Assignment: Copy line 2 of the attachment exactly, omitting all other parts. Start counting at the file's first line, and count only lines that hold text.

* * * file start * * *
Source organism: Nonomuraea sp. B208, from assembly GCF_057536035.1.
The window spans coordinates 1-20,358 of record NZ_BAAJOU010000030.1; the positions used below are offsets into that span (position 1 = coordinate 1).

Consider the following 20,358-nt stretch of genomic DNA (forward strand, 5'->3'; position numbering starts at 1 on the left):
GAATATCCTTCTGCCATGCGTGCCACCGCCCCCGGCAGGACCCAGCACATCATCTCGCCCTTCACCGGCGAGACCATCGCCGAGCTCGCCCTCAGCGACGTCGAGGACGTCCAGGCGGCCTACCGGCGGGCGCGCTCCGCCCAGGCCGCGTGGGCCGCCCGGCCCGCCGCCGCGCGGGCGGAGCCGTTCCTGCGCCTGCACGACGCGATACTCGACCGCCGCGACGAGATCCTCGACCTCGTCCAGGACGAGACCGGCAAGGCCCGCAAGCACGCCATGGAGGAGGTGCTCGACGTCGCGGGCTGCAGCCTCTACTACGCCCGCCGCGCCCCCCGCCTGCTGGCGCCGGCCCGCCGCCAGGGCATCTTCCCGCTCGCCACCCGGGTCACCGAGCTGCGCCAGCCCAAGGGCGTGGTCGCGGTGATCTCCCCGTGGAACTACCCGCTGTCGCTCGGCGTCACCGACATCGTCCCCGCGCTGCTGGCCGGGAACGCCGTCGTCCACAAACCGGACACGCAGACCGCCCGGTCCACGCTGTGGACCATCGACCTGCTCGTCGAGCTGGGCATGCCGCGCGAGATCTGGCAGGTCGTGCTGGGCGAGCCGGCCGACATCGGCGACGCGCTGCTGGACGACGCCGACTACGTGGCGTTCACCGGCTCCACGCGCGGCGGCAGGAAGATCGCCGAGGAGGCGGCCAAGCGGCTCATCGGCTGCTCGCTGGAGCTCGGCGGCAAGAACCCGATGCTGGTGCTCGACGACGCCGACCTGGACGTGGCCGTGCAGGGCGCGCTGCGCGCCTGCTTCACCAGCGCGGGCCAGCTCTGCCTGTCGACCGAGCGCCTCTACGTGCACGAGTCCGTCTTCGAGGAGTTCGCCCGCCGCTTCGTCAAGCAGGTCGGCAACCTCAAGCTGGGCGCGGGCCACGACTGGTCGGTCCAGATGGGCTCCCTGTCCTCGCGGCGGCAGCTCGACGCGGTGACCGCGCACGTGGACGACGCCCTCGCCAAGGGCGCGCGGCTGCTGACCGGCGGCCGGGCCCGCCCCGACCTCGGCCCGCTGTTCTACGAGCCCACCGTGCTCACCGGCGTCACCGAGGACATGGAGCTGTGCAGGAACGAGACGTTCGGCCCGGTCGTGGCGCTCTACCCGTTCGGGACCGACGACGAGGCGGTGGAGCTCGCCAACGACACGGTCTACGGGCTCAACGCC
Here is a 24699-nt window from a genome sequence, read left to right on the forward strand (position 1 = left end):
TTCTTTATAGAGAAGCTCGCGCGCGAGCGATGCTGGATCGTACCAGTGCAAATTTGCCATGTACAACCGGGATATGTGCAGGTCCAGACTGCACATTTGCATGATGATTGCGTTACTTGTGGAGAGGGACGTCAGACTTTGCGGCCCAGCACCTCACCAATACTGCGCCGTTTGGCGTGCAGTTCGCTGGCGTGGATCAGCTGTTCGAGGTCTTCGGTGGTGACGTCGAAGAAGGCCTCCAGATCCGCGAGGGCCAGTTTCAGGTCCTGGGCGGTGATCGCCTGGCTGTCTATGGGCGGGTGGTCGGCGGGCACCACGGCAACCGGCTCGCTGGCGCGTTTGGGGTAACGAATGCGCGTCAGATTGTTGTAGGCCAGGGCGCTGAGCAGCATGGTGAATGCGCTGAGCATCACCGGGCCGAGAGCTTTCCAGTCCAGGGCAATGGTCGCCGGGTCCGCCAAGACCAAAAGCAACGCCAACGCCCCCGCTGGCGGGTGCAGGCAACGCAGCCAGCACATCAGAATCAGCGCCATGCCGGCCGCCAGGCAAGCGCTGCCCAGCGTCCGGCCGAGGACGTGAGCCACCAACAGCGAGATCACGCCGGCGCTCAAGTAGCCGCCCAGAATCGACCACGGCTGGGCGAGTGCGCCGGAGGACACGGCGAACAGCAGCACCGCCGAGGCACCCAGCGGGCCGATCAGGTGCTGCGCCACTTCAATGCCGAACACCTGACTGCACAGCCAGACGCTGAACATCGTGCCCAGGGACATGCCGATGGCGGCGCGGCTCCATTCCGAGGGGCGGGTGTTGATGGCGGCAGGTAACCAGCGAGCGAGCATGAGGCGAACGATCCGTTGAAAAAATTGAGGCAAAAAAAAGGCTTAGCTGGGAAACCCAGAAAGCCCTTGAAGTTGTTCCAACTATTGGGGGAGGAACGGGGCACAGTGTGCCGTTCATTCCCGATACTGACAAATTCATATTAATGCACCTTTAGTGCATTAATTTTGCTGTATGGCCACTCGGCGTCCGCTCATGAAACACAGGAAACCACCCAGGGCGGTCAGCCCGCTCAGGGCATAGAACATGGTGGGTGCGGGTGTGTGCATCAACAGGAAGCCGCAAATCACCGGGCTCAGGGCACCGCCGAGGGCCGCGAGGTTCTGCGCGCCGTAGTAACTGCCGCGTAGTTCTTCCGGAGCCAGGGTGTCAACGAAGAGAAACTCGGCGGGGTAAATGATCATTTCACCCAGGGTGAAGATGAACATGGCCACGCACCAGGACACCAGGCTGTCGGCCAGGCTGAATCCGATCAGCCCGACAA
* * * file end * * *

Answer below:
The window spans coordinates 1-20,358 of record NZ_BAAJOU010000030.1; the positions used below are offsets into that span (position 1 = coordinate 1).